From the transcript:
Fream: I do think that is the effect and it is very clear that is the ultimate goal. That is not a secret. That is a strategy that's talked about fairly openly.
Maddow: How many abortion providers are still operating in Oklahoma? And I guess, what is the morale of those health care providers right now given this environment?
Fream: I think there are about three. I may be missing one in there.
Fream, cnt'd: Morale varies. We have good relationships with our local provider who is a wonderful person. But, you know, it's tough. Every time one of these new laws goes into place, it makes it harder to provide the procedure and makes their legal risk greater and restricts what kinds of medical decisions they can make, which is something I assume no doctor wants to have to deal with.
Maddow: In terms of Oklahoma in the broader context of what is happening with abortion rights in this country, a lot of people who are pro-choice are looking at what's happening in Oklahoma, in Nebraska and some other states that have considered very restrictive measures recently. There seems to be a flurry of them recently. They're wondering if national assistance, national health speaking out about these matters helps or hurts, whether or not people addressing these issues nationally seems like carpetbaggers to those of you, for example, in Oklahoma or whether or not, at this point, people who are pro-choice in Oklahoma want national help.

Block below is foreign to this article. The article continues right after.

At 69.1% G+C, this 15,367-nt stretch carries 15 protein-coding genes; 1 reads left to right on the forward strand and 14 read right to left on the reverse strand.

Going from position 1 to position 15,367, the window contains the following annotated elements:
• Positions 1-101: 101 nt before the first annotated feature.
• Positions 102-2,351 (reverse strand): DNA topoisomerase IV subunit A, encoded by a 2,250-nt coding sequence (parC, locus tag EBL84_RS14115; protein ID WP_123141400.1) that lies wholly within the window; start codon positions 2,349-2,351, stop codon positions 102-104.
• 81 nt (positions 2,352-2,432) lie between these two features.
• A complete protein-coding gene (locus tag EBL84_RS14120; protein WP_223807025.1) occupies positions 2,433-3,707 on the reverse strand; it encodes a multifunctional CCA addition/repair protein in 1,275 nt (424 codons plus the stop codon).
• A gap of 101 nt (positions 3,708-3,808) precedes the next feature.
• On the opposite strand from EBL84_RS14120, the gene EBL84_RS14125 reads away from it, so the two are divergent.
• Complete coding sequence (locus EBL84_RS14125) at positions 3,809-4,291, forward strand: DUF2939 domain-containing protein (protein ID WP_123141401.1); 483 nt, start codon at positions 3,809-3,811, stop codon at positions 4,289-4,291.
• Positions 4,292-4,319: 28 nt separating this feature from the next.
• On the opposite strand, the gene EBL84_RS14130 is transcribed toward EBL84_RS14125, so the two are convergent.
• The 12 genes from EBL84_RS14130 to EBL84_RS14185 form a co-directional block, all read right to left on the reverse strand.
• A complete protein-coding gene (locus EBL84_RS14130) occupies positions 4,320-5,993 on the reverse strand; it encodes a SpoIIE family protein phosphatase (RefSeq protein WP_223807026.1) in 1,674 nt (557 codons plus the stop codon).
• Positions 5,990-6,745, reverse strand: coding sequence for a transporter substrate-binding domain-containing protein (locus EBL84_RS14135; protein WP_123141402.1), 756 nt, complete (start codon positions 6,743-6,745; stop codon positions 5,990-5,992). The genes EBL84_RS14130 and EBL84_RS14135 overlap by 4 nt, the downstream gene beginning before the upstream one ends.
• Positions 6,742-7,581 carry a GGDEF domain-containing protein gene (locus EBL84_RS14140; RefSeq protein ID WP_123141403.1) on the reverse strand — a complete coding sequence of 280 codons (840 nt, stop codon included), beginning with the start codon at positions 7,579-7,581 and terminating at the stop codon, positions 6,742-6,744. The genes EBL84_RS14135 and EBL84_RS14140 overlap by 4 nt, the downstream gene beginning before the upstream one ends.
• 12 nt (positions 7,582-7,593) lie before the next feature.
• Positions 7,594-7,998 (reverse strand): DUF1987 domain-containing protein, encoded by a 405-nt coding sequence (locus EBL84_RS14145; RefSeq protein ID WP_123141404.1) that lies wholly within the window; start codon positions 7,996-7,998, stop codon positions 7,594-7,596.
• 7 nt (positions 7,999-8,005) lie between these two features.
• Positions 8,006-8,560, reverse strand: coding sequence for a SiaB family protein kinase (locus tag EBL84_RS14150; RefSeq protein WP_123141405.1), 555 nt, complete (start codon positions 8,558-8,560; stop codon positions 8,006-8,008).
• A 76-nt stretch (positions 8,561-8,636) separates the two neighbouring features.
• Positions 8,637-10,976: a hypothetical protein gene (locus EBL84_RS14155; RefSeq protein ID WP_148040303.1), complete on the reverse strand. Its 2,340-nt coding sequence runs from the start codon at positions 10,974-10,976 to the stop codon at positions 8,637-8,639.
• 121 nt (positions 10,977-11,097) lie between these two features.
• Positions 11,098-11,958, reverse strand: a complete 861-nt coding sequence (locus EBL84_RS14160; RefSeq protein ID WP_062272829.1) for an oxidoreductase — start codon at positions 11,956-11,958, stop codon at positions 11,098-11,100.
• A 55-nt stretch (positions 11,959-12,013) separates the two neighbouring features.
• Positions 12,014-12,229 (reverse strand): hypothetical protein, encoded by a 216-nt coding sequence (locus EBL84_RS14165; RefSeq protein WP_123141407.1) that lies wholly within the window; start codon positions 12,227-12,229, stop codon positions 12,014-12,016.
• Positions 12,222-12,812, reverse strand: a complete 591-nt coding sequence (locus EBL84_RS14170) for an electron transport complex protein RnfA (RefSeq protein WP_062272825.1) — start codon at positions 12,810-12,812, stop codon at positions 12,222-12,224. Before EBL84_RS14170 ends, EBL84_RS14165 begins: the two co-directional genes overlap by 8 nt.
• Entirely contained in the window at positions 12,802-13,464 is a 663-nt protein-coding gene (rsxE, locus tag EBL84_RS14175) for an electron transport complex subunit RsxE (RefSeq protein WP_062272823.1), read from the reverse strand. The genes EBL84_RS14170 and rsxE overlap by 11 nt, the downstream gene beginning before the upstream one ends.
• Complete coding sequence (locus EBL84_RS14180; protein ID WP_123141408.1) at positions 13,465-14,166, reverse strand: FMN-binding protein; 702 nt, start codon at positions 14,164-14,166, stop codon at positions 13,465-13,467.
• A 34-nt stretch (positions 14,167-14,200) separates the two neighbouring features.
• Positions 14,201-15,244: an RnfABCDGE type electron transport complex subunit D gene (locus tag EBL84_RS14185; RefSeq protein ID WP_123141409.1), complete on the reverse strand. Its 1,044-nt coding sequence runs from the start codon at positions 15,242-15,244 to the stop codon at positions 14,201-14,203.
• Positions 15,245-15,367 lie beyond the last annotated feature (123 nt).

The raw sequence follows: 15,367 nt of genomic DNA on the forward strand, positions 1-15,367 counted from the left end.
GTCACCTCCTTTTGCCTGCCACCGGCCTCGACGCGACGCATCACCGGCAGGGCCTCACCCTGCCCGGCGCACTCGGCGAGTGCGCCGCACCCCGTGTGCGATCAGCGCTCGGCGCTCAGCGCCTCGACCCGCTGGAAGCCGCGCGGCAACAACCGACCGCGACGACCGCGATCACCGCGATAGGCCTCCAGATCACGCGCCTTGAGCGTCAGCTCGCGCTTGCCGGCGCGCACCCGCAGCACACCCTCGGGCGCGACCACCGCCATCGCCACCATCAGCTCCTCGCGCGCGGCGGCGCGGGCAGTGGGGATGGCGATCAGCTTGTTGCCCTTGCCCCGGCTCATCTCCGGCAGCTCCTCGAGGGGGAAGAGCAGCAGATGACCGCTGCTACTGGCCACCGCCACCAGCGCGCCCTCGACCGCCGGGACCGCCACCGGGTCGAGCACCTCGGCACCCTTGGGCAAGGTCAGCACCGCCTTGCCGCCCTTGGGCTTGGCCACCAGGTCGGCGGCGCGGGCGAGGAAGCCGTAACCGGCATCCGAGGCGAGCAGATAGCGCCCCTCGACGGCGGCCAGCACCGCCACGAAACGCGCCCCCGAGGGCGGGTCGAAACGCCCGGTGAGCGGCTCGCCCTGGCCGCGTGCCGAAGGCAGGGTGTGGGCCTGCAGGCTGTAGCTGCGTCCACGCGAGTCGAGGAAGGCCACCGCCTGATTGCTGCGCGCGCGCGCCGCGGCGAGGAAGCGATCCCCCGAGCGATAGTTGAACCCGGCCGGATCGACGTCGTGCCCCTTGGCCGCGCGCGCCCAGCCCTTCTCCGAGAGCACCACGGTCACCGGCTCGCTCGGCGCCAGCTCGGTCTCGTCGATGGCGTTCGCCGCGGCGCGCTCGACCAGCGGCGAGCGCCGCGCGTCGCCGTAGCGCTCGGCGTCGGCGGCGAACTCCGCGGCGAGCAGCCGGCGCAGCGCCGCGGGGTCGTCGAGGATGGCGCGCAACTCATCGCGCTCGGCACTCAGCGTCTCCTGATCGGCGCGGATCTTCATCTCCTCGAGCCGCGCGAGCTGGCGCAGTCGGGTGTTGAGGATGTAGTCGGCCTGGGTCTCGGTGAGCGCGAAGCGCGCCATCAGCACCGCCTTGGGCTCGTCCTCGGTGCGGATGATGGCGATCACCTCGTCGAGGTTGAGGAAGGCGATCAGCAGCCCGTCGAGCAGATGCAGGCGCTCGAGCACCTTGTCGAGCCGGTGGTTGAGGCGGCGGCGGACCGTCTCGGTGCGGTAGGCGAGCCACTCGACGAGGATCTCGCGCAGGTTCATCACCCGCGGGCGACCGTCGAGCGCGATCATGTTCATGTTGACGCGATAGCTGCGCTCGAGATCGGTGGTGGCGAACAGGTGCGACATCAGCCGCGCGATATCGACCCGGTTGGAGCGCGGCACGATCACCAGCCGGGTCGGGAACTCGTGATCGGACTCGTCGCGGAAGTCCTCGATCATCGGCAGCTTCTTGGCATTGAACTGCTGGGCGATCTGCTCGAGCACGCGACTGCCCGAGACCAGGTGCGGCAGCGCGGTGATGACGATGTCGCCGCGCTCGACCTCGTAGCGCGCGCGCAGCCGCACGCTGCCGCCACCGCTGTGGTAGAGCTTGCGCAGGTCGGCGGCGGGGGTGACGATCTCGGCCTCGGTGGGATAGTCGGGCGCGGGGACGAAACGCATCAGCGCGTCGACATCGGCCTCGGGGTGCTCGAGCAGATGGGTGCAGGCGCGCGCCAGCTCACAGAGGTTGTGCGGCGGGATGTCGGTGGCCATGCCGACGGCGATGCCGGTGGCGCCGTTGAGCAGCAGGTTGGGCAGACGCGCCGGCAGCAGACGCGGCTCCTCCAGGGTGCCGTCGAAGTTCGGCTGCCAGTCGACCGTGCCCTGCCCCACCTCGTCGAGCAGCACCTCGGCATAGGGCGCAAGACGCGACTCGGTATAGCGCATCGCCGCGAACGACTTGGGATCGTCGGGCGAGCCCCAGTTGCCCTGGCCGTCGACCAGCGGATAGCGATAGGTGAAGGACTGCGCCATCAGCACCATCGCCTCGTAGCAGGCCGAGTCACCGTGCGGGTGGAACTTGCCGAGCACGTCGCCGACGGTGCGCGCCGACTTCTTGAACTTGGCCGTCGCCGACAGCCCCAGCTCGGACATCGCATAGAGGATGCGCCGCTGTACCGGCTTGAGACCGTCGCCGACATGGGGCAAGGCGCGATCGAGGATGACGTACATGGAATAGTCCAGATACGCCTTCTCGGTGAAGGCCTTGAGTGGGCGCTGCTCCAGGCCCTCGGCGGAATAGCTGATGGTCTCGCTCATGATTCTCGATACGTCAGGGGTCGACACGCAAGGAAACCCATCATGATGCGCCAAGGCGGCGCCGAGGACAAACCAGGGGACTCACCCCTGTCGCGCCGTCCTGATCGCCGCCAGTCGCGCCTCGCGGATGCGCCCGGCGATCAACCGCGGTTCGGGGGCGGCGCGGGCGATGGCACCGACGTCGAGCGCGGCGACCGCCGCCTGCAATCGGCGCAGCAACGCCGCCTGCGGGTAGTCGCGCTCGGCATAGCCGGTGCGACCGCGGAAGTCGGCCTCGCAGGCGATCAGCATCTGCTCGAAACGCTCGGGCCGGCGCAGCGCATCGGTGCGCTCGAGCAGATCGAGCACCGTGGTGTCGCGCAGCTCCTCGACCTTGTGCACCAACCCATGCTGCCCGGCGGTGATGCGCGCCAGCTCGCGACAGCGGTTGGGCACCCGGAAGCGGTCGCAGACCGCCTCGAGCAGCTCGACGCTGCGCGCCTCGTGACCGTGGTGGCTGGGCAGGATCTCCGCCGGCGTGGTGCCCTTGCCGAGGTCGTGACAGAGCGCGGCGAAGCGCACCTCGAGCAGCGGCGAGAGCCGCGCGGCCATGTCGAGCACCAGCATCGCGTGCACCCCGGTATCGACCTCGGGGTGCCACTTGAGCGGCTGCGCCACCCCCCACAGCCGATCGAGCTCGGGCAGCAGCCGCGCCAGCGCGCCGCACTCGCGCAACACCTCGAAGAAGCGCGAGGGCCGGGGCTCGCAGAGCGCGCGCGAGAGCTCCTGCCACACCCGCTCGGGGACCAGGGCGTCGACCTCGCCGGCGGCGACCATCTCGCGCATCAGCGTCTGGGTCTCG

Fream: The need for national help is definitely here. We need everyone speaking out no matter where they are from. I know what you mean about the carpetbagger issue. And I suppose that probably is an issue at times. But we need the voices worse. We need people to speak out.